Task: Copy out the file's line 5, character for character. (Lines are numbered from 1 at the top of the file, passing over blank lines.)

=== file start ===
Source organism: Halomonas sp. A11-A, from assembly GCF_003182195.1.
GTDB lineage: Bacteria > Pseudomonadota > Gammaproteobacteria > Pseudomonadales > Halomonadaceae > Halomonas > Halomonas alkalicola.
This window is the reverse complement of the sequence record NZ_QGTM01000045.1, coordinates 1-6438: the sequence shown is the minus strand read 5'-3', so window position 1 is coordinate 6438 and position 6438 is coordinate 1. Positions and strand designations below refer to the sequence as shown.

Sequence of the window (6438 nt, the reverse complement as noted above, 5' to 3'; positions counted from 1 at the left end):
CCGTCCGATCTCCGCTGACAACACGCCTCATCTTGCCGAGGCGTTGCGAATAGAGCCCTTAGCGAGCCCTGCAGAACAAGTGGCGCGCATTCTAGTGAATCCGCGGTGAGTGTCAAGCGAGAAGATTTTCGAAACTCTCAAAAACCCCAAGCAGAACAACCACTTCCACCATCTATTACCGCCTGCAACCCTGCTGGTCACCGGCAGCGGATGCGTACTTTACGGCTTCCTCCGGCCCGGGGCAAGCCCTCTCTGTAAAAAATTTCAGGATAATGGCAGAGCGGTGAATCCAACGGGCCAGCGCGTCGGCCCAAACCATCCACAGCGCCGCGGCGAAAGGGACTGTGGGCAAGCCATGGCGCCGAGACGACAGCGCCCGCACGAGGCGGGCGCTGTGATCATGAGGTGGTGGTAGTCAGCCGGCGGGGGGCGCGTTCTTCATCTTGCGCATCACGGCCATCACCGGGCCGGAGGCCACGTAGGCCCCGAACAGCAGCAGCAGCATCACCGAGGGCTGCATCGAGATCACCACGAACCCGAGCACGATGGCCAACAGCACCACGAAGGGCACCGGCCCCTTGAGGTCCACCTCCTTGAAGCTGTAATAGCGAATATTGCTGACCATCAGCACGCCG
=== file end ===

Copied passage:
CCGTCCGATCTCCGCTGACAACACGCCTCATCTTGCCGAGGCGTTGCGAATAGAGCCCTTAGCGAGCCCTGCAGAACAAGTGGCGCGCATTCTAGTGAATCCGCGGTGAGTGTCAAGCGAGAAGATTTTCGAAACTCTCAAAAACCCCAAGCAGAACAACCACTTCCACCATCTATTACCGCCTGCAACCCTGCTGGTCACCGGCAGCGGATGCGTACTTTACGGCTTCCTCCGGCCCGGGGCAAGCCCTCTCTGTAAAAAATTTCAGGATAATGGCAGAGCGGTGAATCCAACGGGCCAGCGCGTCGGCCCAAACCATCCACAGCGCCGCGGCGAAAGGGACTGTGGGCAAGCCATGGCGCCGAGACGACAGCGCCCGCACGAGGCGGGCGCTGTGATCATGAGGTGGTGGTAGTCAGCCGGCGGGGGGCGCGTTCTTCATCTTGCGCATCACGGCCATCACCGGGCCGGAGGCCACGTAGGCCCCGAACAGCAGCAGCAGCATCACCGAGGGCTGCATCGAGATCACCACGAACCCGAGCACGATGGCCAACAGCACCACGAAGGGCACCGGCCCCTTGAGGTCCACCTCCTTGAAGCTGTAATAGCGAATATTGCTGACCATCAGCACGCCG